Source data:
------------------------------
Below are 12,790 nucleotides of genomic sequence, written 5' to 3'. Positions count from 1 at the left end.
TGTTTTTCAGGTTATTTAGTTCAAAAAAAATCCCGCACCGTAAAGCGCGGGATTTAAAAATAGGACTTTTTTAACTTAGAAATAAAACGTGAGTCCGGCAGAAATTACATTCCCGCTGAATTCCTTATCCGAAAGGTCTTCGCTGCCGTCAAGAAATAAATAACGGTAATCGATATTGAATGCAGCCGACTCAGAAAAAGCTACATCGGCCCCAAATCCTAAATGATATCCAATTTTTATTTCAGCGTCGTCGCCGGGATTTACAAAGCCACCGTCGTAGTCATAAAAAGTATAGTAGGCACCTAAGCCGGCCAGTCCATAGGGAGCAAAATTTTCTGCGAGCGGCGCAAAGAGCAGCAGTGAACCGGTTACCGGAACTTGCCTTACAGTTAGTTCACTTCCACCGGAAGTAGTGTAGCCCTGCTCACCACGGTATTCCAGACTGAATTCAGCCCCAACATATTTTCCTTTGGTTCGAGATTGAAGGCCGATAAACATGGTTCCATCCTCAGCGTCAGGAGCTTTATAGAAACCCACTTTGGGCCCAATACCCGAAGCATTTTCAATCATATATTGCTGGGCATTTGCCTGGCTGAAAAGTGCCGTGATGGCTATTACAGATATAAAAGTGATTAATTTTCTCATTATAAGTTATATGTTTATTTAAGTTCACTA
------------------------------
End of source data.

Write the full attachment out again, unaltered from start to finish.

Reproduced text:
Below are 12,790 nucleotides of genomic sequence, written 5' to 3'. Positions count from 1 at the left end.
TGTTTTTCAGGTTATTTAGTTCAAAAAAAATCCCGCACCGTAAAGCGCGGGATTTAAAAATAGGACTTTTTTAACTTAGAAATAAAACGTGAGTCCGGCAGAAATTACATTCCCGCTGAATTCCTTATCCGAAAGGTCTTCGCTGCCGTCAAGAAATAAATAACGGTAATCGATATTGAATGCAGCCGACTCAGAAAAAGCTACATCGGCCCCAAATCCTAAATGATATCCAATTTTTATTTCAGCGTCGTCGCCGGGATTTACAAAGCCACCGTCGTAGTCATAAAAAGTATAGTAGGCACCTAAGCCGGCCAGTCCATAGGGAGCAAAATTTTCTGCGAGCGGCGCAAAGAGCAGCAGTGAACCGGTTACCGGAACTTGCCTTACAGTTAGTTCACTTCCACCGGAAGTAGTGTAGCCCTGCTCACCACGGTATTCCAGACTGAATTCAGCCCCAACATATTTTCCTTTGGTTCGAGATTGAAGGCCGATAAACATGGTTCCATCCTCAGCGTCAGGAGCTTTATAGAAACCCACTTTGGGCCCAATACCCGAAGCATTTTCAATCATATATTGCTGGGCATTTGCCTGGCTGAAAAGTGCCGTGATGGCTATTACAGATATAAAAGTGATTAATTTTCTCATTATAAGTTATATGTTTATTTAAGTTCACTA